The Basics of Option Greeks

Cole Turner

The option Greeks provide a way to measure the change in the price of an option when affected by certain factors.

By reading this article, investors will gain a better understanding of each of the option Greeks and how the price of an option comes to be. This tool can be used to make better decisions about which options to trade, and when to trade them.

The four key Greeks that will be focused on in this article are: Delta, Gamma, Theta, and Vega.

Delta

Delta is an estimate of how much an option’s price may change with a $1 change in the underlying security’s price.

The Delta value can be either positive or negative depending on the type of option. For call options, it always ranges from 0 to 1. For put options, it always ranges from -1 to 0.

For example, if a call option has a Delta of .50, and the underlying stock increases in price by $1 per share, then the option price will increase by $0.50 per share. If a put option has a Delta that is -.50, and the underlying stock increases in price by $1 per share, then the option price will decrease by $0.50 per share.

Another thing to note about Delta is that its behavior depends on whether an option is “in-the-money,” “at-the-money,” or “out-of-the-money.”

The more “in-the-money” the option is as it approaches its expiration, the closer the Delta value is to 1 or -1 (depending on if it is a call or put option). “At-the-money” options typically have a Delta value of .50 or -.50. “Out-of-the-money” options that approach expiration have a Delta value that gets closer to 0.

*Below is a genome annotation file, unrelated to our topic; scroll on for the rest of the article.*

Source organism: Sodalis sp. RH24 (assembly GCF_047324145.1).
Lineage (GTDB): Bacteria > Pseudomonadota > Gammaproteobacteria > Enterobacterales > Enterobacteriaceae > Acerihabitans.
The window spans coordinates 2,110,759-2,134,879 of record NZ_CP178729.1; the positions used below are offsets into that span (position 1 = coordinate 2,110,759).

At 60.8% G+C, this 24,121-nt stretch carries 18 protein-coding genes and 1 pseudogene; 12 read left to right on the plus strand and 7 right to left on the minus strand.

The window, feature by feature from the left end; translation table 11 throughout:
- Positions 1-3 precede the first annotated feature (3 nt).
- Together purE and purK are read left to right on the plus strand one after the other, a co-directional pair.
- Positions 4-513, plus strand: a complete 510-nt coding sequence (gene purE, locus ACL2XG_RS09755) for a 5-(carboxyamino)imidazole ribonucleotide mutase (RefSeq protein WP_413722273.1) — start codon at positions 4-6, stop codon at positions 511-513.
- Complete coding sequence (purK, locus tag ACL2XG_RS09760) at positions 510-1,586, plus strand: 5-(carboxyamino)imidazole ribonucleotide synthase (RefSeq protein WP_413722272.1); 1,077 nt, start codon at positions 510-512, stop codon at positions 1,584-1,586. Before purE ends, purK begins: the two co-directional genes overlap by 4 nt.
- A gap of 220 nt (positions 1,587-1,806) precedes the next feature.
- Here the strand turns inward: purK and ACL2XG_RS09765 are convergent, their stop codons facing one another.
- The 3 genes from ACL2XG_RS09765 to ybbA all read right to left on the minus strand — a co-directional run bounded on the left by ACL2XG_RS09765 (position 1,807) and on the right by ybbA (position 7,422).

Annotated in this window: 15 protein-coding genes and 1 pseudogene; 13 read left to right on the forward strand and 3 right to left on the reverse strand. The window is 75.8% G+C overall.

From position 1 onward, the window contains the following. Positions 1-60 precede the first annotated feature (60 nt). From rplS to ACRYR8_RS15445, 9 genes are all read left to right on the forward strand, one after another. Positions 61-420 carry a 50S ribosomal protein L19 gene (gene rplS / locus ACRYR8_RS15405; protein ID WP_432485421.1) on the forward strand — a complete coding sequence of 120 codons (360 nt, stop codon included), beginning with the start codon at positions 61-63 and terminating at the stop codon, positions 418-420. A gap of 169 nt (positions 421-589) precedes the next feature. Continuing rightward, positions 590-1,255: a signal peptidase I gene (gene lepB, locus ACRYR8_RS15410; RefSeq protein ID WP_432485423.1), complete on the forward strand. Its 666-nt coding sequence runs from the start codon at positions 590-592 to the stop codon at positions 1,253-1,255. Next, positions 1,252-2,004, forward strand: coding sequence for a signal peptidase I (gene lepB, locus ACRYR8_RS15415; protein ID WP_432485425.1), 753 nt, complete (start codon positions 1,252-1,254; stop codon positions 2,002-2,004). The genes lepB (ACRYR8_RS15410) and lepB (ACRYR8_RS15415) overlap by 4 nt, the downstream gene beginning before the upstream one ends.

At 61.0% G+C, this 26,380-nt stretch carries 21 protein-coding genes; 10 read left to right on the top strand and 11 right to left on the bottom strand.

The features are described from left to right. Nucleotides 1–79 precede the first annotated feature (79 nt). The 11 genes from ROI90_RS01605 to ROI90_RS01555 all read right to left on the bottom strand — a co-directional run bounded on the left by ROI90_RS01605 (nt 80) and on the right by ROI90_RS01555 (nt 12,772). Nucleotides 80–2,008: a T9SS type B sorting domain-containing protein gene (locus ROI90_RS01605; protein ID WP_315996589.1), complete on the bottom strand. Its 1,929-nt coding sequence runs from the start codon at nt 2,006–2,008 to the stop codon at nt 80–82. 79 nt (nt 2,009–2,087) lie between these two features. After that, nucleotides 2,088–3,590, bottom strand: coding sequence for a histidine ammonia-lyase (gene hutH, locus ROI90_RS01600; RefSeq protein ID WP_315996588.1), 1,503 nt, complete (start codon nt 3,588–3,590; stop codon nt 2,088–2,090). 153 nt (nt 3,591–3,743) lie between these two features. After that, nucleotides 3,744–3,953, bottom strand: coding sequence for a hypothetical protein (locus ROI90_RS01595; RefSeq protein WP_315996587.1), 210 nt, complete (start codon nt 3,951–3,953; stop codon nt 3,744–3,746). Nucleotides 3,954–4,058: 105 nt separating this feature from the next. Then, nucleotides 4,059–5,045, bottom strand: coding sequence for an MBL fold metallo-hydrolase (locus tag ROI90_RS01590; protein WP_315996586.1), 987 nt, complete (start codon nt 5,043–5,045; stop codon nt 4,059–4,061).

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Gamma

Gamma indicates how much the Delta will change given a $1 change in the underlying security. As mentioned earlier, Delta shows how a $1 change in the underlying security affects the option’s price. The Gamma is used to show how the Delta might change with that same $1 move.

For example, assume Stock ABC has a value of $30. An ABC call option has a Delta of .40 and is priced at $2. The stock value increases to $31. The option price increases to $2.40. Now that the option has a new price, the Delta value changes. If the Gamma of this call option is .08, then it can be expected that the Delta on the new option price will be .48. The change in the Delta value is the Gamma.

Another thing to note is that Gamma approaches zero when the option that is being measured is deep “in-the-money” or deep “out-of-the-money.” Gamma is at its highest when the option that is being measured is near or “at-the-money.”

A high Gamma value indicates a higher risk in the option. Options that are “at-the-money” are unpredictable as they have a similar chance of expiring “in-the-money” as they do “out-of-the-money.” A low Gamma value indicates a lower risk. Options that are far “in-the-money” or far “out-of-the-money” are more predictable and will most likely expire where they are at.

Theta

Theta represents how much an option’s price will decline due to the passage of time.